Among the more revelatory essays (many of which began as reviews) is his essay on C.D. Wright’s collaborations with photographer Deborah Luster. All three of Wright’s book-length poems (Just Whistle: A Valentine; Deepstep Coming Shining; One Big Self) grew out of her work with Luster; this essay—“Lightsource, Aperture, Face: C.D. Wright and Photography” is as richly informative as it is humanitarian, particularly the excerpt on the collaboration of One Big Self: Prisoners of Louisiana. “ . . . for Wright, as for Luster, the photograph need not discipline, nor need it serve bourgeois privilege. In these photographs, prisoners can imagine what it would be like to control their own bodies, to choose what face they show the world.” This haunting essay ends with a reference to Wright’s most recent collection Rising Falling Hovering and her focus on the power of the face: “The literal darkness through which the immigrants must move . . . stand for the ways in which U.S. citizens find it almost impossible to “see,” to acknowledge them, as fully human persons.”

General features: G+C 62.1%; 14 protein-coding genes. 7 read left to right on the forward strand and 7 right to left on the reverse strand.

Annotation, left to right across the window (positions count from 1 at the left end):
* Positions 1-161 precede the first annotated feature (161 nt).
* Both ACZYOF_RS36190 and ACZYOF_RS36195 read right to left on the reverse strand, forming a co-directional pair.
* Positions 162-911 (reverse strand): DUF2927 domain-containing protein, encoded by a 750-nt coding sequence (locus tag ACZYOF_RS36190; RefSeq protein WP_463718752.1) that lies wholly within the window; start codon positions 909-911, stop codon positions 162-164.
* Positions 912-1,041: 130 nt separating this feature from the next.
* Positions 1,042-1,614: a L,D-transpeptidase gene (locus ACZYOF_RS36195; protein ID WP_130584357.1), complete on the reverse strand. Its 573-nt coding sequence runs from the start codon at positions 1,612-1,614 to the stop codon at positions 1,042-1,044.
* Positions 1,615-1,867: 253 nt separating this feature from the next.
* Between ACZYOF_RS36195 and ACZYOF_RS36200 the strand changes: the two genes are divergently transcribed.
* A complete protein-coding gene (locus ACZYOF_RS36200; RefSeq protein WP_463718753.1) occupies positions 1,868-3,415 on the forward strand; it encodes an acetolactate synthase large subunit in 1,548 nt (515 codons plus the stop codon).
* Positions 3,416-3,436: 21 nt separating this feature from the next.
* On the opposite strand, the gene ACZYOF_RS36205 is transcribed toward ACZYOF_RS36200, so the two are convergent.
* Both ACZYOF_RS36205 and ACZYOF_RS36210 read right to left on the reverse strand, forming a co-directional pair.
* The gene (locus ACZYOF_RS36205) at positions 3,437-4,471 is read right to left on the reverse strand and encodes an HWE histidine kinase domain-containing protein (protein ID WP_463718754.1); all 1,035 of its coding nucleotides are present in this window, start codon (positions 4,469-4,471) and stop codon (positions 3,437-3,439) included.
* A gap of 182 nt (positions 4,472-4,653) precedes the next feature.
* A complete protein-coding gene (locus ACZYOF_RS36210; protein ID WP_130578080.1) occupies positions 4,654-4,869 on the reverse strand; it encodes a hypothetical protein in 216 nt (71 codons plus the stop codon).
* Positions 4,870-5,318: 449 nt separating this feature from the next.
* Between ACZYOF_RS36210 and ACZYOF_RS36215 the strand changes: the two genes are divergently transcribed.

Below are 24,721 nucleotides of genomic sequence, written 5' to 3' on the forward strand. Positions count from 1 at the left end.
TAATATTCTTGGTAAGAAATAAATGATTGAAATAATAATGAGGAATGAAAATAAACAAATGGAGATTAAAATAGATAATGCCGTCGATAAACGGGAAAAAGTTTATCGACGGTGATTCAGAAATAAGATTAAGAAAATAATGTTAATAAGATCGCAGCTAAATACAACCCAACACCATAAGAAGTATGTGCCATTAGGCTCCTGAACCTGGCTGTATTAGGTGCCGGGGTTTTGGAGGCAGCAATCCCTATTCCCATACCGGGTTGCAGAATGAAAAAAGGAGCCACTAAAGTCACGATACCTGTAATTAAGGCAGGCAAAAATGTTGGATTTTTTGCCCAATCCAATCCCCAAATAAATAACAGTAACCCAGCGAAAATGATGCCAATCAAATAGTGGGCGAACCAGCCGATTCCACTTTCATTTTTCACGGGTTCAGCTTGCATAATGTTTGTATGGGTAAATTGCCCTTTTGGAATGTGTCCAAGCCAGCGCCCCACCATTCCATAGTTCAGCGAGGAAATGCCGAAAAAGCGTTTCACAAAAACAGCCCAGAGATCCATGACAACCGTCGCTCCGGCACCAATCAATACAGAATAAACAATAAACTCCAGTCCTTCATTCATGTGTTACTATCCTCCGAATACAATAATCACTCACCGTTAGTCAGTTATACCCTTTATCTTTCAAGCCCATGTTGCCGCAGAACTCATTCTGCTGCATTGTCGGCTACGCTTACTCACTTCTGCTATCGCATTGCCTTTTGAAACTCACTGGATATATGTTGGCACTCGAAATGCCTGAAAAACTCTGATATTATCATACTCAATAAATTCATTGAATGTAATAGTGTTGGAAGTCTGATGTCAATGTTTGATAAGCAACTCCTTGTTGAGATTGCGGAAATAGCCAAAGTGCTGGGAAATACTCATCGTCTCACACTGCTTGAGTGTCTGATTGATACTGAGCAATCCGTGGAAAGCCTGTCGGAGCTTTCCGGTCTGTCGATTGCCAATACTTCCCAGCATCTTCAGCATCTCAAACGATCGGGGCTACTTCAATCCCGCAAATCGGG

Burt investigates the grammatical subject with just as much probity as he does the poem “itself”—and when gender politics underscores the work of a particular poet in this book, Burt’s analysis is formidable. From Burt’s reading of British poet Denise Riley’s poem “Lyric”: “This ‘it’ behaves like an ‘I,’ that is, it both seeks and escapes definition; Riley’s opening metaphors consider it both as a driven machine (like a motorboat) and as a natural creature who sings like a bird (like Keats’ nightingale). And yet not “I” but “my burden” becomes the “subject” of Riley’s sentence: “lyric” projects a speaker (or a “subject”) able to have (and “hold”) experiences without being able to substantiate (or “hold”) any firm beliefs about what or who does the experiencing.”